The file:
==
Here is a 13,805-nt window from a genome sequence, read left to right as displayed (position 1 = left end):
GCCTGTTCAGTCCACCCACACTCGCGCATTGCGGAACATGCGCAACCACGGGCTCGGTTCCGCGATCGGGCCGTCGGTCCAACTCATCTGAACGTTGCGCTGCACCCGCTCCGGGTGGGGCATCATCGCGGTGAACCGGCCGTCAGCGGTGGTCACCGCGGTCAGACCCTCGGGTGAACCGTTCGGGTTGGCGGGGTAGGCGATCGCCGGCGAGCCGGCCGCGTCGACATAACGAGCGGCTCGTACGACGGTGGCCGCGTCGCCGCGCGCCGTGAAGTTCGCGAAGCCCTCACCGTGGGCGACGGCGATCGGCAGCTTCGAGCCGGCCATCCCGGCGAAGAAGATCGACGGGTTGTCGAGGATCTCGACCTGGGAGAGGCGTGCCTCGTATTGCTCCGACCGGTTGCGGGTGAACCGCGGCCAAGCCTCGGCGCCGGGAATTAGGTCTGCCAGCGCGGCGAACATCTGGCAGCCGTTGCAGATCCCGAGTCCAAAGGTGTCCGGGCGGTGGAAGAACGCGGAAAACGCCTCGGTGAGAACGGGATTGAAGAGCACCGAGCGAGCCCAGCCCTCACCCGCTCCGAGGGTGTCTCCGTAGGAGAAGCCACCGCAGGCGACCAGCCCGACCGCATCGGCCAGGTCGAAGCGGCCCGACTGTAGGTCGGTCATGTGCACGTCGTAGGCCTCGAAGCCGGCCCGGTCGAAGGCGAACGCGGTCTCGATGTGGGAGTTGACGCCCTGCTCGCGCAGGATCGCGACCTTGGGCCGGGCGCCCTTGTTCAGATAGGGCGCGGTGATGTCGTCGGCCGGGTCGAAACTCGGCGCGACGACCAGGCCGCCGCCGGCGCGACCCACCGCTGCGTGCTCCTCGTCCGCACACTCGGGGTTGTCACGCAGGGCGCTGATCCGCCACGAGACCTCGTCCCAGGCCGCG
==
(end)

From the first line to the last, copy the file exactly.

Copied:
Here is a 13,805-nt window from a genome sequence, read left to right as displayed (position 1 = left end):
GCCTGTTCAGTCCACCCACACTCGCGCATTGCGGAACATGCGCAACCACGGGCTCGGTTCCGCGATCGGGCCGTCGGTCCAACTCATCTGAACGTTGCGCTGCACCCGCTCCGGGTGGGGCATCATCGCGGTGAACCGGCCGTCAGCGGTGGTCACCGCGGTCAGACCCTCGGGTGAACCGTTCGGGTTGGCGGGGTAGGCGATCGCCGGCGAGCCGGCCGCGTCGACATAACGAGCGGCTCGTACGACGGTGGCCGCGTCGCCGCGCGCCGTGAAGTTCGCGAAGCCCTCACCGTGGGCGACGGCGATCGGCAGCTTCGAGCCGGCCATCCCGGCGAAGAAGATCGACGGGTTGTCGAGGATCTCGACCTGGGAGAGGCGTGCCTCGTATTGCTCCGACCGGTTGCGGGTGAACCGCGGCCAAGCCTCGGCGCCGGGAATTAGGTCTGCCAGCGCGGCGAACATCTGGCAGCCGTTGCAGATCCCGAGTCCAAAGGTGTCCGGGCGGTGGAAGAACGCGGAAAACGCCTCGGTGAGAACGGGATTGAAGAGCACCGAGCGAGCCCAGCCCTCACCCGCTCCGAGGGTGTCTCCGTAGGAGAAGCCACCGCAGGCGACCAGCCCGACCGCATCGGCCAGGTCGAAGCGGCCCGACTGTAGGTCGGTCATGTGCACGTCGTAGGCCTCGAAGCCGGCCCGGTCGAAGGCGAACGCGGTCTCGATGTGGGAGTTGACGCCCTGCTCGCGCAGGATCGCGACCTTGGGCCGGGCGCCCTTGTTCAGATAGGGCGCGGTGATGTCGTCGGCCGGGTCGAAACTCGGCGCGACGACCAGGCCGCCGCCGGCGCGACCCACCGCTGCGTGCTCCTCGTCCGCACACTCGGGGTTGTCACGCAGGGCGCTGATCCGCCACGAGACCTCGTCCCAGGCCGCG